One similar problem that has become highly decoupled is DNA synthesis, now a widespread commodity. Like synthetic chemistry, DNA synthesis benefits from a very clear interface. After signing a deal demonstrating that a 50% decline in cost of synthesis would correspond to a 4x increase in demand, Barry Canton of Ginkgo Bioworks wrote “it seems plausible that all in vitro DNA synthesis, assembly, and editing will happen at specialized firms and the role of the customer will be focused on the equally interesting challenge of introducing that DNA into their organisms.” It’s easy to imagine writing something similar about a well-characterized synthetic chemistry service, and indeed that’s how Gilman uses Evotec for Padlock.

Other than capital efficiency, a big reason to aggregate workflows across customers is that it allows you to learn from the data and get better over time. Similar to Canton’s observation for DNA synthesis, it makes a lot of sense to have one central group that has all the knowledge for how to synthesize — or optimize — a compound rather than mixed levels of experience widely dispersed. Ultimately the customers don’t care about number of molecules generated, cells screened, or assays run, but hit rates and quality scores.

Now, interestingly, the management role that Gilman talks about keeping in house is endangered by centralization of synthesis to a greater extent than I think many people realize. Gilman expresses a belief that while benchwork may be automated away, the design work remain high-value knowledge work for the indefinite future, to which I give him [1] [2] [3] [4] [5]. This is driven by several trends, but an important one is the centralization of data, something which is substantially accelerated by CROs. Just as every DNA sequence synthesized by Twist feeds into a machine learning model to improve the synthesis process, we can expect that every molecule synthesized in the future will help make the system better.

Of the challenges with CROs Gilman lists, it feels like they largely reduce to “the interface wasn’t clear enough”:

But although sometimes you want them for their minds, other times you just want their bodies. You want them to shut up, swallow their objections to your stupid ideas, and just do the damn experiment that you’re paying them to do.


It’s not unusual to discuss a proposed experiment only to get on the phone two weeks later to find out it wasn’t done or was done differently than we’d planned — not because of malfeasance but rather because of simple miscommunication or misunderstanding.

and, especially:

Scientists at a CRO will never feel the sense of urgency and the sheer existential angst that focuses our minds in a startup.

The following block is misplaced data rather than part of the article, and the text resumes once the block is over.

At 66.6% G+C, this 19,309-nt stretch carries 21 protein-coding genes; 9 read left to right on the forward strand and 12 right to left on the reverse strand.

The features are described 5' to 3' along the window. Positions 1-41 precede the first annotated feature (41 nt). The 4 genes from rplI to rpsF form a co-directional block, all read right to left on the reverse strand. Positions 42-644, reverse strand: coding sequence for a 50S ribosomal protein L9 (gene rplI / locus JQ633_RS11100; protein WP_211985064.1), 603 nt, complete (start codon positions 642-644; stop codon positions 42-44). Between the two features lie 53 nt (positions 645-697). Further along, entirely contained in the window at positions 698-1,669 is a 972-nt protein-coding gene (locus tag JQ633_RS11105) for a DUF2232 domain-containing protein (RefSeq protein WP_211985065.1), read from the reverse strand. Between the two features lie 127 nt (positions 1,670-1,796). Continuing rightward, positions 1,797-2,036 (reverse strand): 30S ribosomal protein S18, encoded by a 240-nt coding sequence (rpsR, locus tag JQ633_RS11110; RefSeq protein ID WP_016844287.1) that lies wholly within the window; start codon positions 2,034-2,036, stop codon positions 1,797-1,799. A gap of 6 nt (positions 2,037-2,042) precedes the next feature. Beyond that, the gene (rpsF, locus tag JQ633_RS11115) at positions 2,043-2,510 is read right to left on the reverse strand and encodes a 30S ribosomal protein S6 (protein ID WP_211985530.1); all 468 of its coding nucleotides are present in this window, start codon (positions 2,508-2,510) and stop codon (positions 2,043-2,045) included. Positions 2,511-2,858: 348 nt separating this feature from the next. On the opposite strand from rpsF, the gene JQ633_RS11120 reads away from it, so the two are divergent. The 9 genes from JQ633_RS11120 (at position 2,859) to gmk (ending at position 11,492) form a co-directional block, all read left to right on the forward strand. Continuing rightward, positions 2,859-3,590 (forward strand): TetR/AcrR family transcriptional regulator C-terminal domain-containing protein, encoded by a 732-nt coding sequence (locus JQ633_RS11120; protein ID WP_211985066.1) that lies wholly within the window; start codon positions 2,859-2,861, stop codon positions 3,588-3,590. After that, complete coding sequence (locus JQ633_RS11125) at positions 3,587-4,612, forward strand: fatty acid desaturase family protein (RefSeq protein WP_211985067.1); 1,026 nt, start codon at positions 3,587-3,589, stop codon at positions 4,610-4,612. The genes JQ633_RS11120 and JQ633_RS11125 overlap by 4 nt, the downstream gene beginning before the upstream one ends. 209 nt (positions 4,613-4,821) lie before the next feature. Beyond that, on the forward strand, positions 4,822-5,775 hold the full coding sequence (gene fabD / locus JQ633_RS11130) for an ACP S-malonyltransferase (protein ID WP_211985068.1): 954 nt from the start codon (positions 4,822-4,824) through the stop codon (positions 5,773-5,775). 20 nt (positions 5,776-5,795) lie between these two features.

These quotes highlight the difference between outsourcing and cloud. Cloud is about developing clean abstractions that allow execution and design to be decoupled, opening a powerful toolbox for higher level thinking. Outsourcing is about HR arbitrage and turning capex into opex. Outsourcing is a subset of cloud, but far from the whole story.

At the end of his article, Gilman refers to chemistry as a reasonable business for CROs but comments that biology may be somehow fundamentally different. Biology, just like chemistry, has design and execution components that can be decoupled. Biology has been more resistant to this so far due to its intrinsic complexity and sensitivity, and our lack of comparatively powerful tools. Innovations like acoustic liquid handling, optofluidics, advanced robotics and statistical design of experiment methods have begun to give us greater control over execution in search of higher reproducibility.

Design for biological assays and systems is very complex, but it’s a data problem, whether solved by humans as it is today or machines possibly in the future. The issue isn’t the CROs, it’s the interface, and technology behind the scenes that makes such an interface possible. (You can only allow the customer to specify things as precisely as you can actually do them.)

I suspect it says something fundamental about the structure of the problem that CROs fulfilled by humans have been so resistant to clear abstractions. It’s not like CROs are a new idea, or that they have mediocre people working for them. They aren’t, and some clearly have very smart teams. But businesses are responsive to what their customers ask for and humans are so flexible that it undermines the integrity of the product in a very Christensen way. We’ve certainly seen elements of this at Transcriptic, too, with our human-supported custom implementation services. Robots require a clarity of specification that force the matter. I really hope that the Padlocks of a few years from now won’t think of themselves as “virtual” biotechs, but as legitimate information technology companies. There’s a whole frontier there opened up by better interfaces and powered by data that look similar but stand on very different foundations.